Waves, Caves & Humpbacks

By Danielle Ludeman

Living in Bamfield definitely has its perks, one of which is being located in the spectacular Barkley Sound. With hundreds of islands separated by deep water channels, Barkley Sound hosts abundant marine and wildlife along its diverse coastlines, which not only makes it an ideal location for doing research, it also makes for an amazing place to explore during days off! The multitude of islands that occur in Barkley Sound, such as the Broken Group Islands and the Deer Group, have become famous among kayakers and divers alike, and a couple of weeks ago I had the opportunity to see why when I did an overnight kayaking trip to the Ross islets in the Deer Group.

Visiting the seals at Wizard island. Photo credit: D Ludeman

Leaving early in the morning from the Bamfield Marine Sciences Centre to avoid the afternoon westerly winds, we packed the graduate kayak hatches full of camping gear, food, and drinking water and headed out across the Trevor Channel.  With a brief stop at Wizard island to visit some seal friends, we made it to the Ross islets within an hour and a half and set up camp at one of the two camp sites.  Lucky for us, even though it was one of the busiest kayaking times of the year, we arrived just as another group was leaving and so snagged one of the two camping spots on the islet!

Kayaking around Fleming Island in Barkley Sound. Photo credit: D Ludeman

One of the many bald eagles spotted on Fleming Island. Photo credit: D Ludeman

We then had the rest of the day to explore, and taking some advice from the departing kayakers we decided to paddle around Fleming, a large island beside the Ross islets.  Just as we were leaving (enjoying the much lighter kayaks to paddle in!) the clouds broke and it turned into an amazingly sunny day – even though the previous week in July had felt like Fogust!  The calm waters along the Trevor Channel side of Fleming made for some peaceful paddling, and we could even see some sea life through the glass-like waters!  On land, the long sandy beaches were stunning, and it wasn’t hard to spot the many bald eagles on the wind-swept trees!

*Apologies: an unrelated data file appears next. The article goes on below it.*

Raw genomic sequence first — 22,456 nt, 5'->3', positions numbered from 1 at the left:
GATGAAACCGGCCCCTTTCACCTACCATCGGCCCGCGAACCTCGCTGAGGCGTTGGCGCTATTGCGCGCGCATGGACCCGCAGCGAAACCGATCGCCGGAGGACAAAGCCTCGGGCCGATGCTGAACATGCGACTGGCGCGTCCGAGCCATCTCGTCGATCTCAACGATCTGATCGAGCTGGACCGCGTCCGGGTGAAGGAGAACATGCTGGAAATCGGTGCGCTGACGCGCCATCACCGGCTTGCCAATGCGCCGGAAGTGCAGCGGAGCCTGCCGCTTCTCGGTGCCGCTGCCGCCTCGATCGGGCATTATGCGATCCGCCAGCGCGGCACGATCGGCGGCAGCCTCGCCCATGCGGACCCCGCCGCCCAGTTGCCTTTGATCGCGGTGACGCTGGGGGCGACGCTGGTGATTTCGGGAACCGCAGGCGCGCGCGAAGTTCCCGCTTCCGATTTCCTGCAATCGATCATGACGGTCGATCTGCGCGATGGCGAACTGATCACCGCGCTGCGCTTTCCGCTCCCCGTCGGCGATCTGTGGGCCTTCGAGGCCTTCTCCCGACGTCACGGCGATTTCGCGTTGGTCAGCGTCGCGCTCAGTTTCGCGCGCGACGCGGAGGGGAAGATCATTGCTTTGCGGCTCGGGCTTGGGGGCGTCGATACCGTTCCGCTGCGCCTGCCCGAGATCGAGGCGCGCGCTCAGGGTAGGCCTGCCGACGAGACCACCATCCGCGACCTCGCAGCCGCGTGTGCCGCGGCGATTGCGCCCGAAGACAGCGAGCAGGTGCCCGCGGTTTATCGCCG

As we rounded the corner at Tzartus island, we glimpsed this amazing sea cave and just had to go have a look.  Although it was tempting, we decided against paddling through it – probably a good thing too as when we were chatting to our fellow Ross islet campers later that evening, one of them had a story of going for a little impromptu swim right in the middle of the same cave!  Instead, we found a nice little beach to have lunch at, and enjoyed the amazing view that Barkley Sound has to offer.

Sea caves are abundant in Barkley Sound, such as this one on the southwest corner of Tzartus island. Photo credit: D Ludeman

After lunch, we left the calm waters of Trevor Channel behind and took off to paddle the side of Fleming along the Imperial Eagle Channel. The waves, although a little challenging, were exhilarating!  And well worth what we were about to see.  As soon as we turned the corner at the North side of Fleming we heard the explosive snort of a humpback whale and looked just in time before it dove back underwater.  We sat there motionless (or as motionless as we could in the waves) waiting for it to grace us with its presence again, and feeling the rush of being so near such a magnificent creature.  After a few more breaths the whale moved on, and so did we to battle the waves and observe the many more sea caves along Fleming.

The many colors of Pisaster. Photo credit: D Ludeman.

Late afternoon we arrived back at the Ross islets, just in time for the low tide! We gave our arms a much needed break and took off exploring the small island on foot, checking out the many tide pools and awesome creatures that they house! From the colorful starfish Pisaster, to the massive californian mussels Mytilus, and the medieval- looking gooseneck barnacle Pollicipes, there was plenty to seek and discover.  And after cooking some dinner on the beach, we sat down and relaxed, watching the tide come up on the rocks, and the sun set behind the Broken Group Islands.

Sunset at Ross islets. Photo credit: D Ludeman

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